Forty years after the triumphant summit in China, Leslie H. Gelb, then a diplomatic correspondent, and Winston Lord, then a Kissinger adviser, reflect on what Obama could learn from Nixon’s boldness and creativity. Plus, Winston Lord on Crafting the Shanghai Communique with Kissinger.
Forty years past, world politics were churning with a vicious Vietnam War reaching its crescendo and with the great powers—the United States, the Soviet Union, and China—stumbling toward confrontations, when suddenly, diplomacy repositioned the stars in the international heavens. Most improbably, it seemed, President Nixon journeyed to China to palaver with Mao Zedong, and most central matters on the world stage changed: the opening to China transformed the global playing field, giving Washington new and substantial leverage over both Moscow and Beijing and smothering many of the ill-effects of the Vietnam War becoming a lost cause. One of us, Winston Lord, participated in these critical events as a close adviser to National Security Adviser Henry Kissinger; the other of us, Leslie Gelb, was to write about this diplomatic tour de force for decades to come.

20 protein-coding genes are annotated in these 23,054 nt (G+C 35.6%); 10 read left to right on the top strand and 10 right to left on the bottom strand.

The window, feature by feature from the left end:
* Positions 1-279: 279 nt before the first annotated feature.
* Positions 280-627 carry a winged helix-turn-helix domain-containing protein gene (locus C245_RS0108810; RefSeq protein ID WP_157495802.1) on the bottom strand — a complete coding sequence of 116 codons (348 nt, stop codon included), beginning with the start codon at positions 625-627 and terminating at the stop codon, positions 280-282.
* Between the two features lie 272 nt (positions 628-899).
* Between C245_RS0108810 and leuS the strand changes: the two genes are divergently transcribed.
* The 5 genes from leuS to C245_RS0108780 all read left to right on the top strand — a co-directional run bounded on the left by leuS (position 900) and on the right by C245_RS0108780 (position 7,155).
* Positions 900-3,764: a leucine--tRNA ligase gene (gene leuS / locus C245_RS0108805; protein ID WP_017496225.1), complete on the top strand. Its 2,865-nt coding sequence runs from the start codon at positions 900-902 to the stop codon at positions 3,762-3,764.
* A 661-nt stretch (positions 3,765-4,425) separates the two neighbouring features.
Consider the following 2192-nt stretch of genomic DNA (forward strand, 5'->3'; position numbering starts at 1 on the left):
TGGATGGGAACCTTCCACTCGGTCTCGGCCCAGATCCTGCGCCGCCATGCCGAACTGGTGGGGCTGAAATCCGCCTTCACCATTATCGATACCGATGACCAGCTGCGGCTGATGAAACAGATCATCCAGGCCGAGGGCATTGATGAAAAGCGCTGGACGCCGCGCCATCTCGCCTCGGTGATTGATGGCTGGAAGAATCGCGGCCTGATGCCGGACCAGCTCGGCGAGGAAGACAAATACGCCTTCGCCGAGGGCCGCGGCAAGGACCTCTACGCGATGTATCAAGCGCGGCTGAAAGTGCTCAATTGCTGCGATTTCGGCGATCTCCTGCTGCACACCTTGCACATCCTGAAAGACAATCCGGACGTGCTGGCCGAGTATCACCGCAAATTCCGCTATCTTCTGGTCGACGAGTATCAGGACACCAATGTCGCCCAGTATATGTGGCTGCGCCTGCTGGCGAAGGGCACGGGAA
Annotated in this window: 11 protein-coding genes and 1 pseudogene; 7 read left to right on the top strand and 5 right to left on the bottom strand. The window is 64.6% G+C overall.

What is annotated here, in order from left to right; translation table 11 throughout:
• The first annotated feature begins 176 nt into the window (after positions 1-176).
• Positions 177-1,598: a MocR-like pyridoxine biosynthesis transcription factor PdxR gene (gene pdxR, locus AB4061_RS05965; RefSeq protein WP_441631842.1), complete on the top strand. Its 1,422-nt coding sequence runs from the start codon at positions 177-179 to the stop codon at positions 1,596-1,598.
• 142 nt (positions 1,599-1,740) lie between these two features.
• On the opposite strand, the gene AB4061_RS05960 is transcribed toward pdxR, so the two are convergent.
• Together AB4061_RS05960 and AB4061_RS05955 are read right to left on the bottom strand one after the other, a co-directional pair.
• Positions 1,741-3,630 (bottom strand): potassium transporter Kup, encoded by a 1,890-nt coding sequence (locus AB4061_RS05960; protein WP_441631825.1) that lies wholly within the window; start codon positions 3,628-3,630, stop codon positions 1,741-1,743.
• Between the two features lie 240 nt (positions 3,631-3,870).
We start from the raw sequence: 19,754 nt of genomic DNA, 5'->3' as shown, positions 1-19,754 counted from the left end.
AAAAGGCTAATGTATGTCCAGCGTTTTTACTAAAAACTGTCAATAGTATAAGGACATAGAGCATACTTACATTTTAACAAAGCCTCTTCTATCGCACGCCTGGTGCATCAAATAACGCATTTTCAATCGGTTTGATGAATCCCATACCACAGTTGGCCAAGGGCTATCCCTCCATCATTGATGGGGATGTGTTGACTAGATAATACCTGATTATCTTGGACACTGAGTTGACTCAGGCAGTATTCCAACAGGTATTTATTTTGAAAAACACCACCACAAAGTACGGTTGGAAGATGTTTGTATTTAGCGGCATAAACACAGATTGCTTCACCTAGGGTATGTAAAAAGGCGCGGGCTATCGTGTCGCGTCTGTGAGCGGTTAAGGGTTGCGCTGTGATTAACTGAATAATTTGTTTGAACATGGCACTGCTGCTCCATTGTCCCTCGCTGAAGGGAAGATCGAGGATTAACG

This story seems light years removed from today’s boiling pots, from the war torches being lit over Iran, the American withdrawal process from Afghanistan, the upheavals of the Arab Spring, Europe’s economic travails, and of course, events within China and between China as a world power and the United States. But it is not. The way Nixon and Kissinger thought about the opening to China and the way Mao responded encase maxims of diplomacy that could well help to prevent these stars from colliding 40 years after Nixon’s historic visit.